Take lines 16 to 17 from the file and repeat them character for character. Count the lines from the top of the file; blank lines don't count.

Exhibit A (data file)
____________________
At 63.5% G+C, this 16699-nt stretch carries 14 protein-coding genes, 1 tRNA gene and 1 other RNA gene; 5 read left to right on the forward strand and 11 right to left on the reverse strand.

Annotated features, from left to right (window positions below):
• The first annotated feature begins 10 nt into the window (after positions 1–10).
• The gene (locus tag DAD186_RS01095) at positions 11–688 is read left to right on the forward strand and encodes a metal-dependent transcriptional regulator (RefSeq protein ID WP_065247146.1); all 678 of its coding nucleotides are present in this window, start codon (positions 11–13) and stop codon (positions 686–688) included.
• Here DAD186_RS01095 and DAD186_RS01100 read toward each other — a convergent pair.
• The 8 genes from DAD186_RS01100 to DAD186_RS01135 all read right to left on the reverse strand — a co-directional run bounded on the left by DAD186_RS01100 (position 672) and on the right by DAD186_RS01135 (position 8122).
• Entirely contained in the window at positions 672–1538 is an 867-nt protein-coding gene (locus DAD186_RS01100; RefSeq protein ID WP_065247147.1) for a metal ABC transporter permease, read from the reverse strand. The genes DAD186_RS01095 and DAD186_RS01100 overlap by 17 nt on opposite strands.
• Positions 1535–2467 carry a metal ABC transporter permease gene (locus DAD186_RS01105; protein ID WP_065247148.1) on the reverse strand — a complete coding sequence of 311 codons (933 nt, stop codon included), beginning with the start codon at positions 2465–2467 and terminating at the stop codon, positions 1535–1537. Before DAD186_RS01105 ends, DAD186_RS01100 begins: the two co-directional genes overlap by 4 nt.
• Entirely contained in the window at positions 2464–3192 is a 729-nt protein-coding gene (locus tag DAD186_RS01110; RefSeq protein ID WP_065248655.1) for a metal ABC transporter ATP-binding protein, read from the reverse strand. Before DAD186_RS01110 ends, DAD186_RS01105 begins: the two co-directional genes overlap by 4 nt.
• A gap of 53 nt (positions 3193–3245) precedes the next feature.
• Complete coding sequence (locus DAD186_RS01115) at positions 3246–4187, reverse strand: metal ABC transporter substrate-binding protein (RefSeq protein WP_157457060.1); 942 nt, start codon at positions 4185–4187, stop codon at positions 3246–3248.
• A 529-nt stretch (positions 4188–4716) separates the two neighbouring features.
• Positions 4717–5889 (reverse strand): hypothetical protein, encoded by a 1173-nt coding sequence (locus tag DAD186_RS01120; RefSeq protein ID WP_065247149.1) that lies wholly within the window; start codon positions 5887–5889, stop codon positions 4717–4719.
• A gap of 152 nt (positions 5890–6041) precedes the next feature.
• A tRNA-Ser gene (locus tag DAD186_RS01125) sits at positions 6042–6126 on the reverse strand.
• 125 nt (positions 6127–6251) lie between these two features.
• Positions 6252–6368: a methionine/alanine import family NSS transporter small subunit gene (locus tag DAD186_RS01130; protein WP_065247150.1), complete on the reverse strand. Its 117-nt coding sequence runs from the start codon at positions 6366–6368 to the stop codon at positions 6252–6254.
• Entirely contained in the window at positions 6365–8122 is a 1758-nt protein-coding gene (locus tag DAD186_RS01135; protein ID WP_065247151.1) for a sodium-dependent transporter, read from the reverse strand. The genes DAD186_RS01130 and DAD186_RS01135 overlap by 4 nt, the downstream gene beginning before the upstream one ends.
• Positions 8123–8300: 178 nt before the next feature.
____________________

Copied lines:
• 125 nt (positions 6127–6251) lie between these two features.
• Positions 6252–6368: a methionine/alanine import family NSS transporter small subunit gene (locus tag DAD186_RS01130; protein WP_065247150.1), complete on the reverse strand. Its 117-nt coding sequence runs from the start codon at positions 6366–6368 to the stop codon at positions 6252–6254.